The power and understanding of the indices extracted from the Black Trakka cards is continuing to evolve, as expert practitioners and researchers establish how the system is best applied in various specific environments, with different species of interest, and how the correlation between monitoring results and protected species outcomes can fluctuate throughout the seasons.
Warren, along with his equally passionate wife Lois, started in their own backyard, establishing a natural haven for native birds around their home on the Mahurangi River, and gradually extending this influence into their wider community.
In the early days of the 1970’s and 80’s they would save anything that needed help, included young possums or wild pigs, but the focus quickly shifted to native birds, and their home became a drop off point for birds requiring nurturing back to health – including Ruru, Petrels, Kingfisher, and Kererū. (see videos below)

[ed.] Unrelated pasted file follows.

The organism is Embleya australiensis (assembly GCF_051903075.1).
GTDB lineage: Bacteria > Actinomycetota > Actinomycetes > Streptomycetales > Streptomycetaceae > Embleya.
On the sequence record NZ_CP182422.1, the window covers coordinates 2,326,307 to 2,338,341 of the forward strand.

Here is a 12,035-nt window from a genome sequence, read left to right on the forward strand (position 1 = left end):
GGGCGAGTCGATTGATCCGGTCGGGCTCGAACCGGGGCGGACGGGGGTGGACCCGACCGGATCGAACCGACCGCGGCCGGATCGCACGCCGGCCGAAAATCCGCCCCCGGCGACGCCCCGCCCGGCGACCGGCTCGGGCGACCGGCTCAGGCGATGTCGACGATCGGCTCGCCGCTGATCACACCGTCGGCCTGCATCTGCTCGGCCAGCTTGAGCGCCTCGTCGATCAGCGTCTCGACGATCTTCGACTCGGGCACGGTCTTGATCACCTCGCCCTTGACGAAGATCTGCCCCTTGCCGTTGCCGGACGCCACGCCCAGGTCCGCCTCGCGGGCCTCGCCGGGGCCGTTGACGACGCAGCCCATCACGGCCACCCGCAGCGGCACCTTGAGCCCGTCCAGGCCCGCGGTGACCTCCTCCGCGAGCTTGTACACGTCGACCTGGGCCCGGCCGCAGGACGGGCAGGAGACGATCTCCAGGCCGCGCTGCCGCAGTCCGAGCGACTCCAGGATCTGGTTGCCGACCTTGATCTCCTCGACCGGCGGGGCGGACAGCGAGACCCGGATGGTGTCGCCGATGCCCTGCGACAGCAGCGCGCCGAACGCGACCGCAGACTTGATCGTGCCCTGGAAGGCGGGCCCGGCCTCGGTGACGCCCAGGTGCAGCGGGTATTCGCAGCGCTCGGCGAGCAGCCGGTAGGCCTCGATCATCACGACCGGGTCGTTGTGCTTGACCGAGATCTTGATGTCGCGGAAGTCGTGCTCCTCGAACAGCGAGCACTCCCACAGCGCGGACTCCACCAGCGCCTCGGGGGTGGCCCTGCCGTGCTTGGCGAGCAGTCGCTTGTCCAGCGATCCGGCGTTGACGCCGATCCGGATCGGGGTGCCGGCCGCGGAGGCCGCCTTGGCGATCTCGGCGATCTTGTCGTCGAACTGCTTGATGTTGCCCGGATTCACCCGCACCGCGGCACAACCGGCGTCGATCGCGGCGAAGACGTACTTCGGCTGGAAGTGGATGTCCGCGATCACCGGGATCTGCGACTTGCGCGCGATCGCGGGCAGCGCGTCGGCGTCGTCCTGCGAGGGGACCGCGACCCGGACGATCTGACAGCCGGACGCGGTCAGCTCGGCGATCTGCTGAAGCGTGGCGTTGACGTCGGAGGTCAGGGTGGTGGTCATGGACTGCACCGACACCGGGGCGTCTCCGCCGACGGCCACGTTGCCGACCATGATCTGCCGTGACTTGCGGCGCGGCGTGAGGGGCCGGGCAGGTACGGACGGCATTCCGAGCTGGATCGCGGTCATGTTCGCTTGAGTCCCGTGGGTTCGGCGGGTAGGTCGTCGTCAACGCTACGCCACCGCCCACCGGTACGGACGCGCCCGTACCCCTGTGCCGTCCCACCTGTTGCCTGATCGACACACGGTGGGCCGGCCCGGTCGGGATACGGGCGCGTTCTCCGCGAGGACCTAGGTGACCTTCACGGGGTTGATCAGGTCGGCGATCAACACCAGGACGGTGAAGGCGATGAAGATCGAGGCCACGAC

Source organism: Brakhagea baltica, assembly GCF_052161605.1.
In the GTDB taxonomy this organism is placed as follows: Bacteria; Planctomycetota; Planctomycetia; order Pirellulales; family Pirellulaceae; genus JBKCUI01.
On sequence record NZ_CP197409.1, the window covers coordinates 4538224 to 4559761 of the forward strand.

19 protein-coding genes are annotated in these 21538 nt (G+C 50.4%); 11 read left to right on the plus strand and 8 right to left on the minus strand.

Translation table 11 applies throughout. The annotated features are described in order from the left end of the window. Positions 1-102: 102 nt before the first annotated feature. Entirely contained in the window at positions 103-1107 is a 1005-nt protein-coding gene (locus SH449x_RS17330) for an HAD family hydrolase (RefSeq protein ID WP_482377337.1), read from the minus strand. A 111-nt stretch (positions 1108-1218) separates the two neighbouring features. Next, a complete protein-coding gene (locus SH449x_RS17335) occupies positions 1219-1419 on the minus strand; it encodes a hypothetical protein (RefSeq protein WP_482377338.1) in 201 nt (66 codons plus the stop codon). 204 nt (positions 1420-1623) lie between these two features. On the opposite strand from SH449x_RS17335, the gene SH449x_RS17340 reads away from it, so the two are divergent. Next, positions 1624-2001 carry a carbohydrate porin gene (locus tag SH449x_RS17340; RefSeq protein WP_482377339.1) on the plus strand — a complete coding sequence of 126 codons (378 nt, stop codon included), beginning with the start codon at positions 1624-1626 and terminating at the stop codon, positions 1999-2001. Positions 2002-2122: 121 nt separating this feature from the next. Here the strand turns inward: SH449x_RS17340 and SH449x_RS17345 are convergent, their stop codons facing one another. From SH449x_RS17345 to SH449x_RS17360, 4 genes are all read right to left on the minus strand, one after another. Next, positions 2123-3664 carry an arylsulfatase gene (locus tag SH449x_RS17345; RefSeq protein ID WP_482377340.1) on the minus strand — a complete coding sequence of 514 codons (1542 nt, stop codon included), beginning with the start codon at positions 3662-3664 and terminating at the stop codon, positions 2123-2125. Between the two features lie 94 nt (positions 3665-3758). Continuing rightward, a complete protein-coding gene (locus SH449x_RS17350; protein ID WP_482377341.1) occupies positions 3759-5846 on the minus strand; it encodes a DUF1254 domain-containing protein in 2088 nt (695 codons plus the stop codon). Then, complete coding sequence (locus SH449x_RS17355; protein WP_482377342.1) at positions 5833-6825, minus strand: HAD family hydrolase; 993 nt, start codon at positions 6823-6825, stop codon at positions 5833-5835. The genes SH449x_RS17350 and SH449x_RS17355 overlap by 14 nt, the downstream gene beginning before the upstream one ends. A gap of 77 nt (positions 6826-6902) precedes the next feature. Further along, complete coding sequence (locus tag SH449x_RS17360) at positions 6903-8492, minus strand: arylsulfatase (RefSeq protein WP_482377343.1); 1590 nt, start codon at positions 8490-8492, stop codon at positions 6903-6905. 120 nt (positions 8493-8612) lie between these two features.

At certain times of the year, their backyard would be a cacophony of birdsong, with a hundred or more Tui enjoying the party around the bird baths and sugar water.
From quiet beginnings in their backyard, they took great joy in seeing Black Trakka tunnels and monitoring cards helping like-minded conservationists combat invasive species in many countries and Islands around the world, including those in Hawaii, the Caribbean, Australia, Faroe, around the UK, and other UK overseas territories including the fight against the infamous mice on Gough Island.
Today Warren’s son, Marcus, continues the family-run Gotcha Traps, along with his wife and three young daughters. Gotcha Traps continues supplying the Black Trakka to conservation projects, and supporting the drive toward New Zealand’s goal of Predator Free 2050.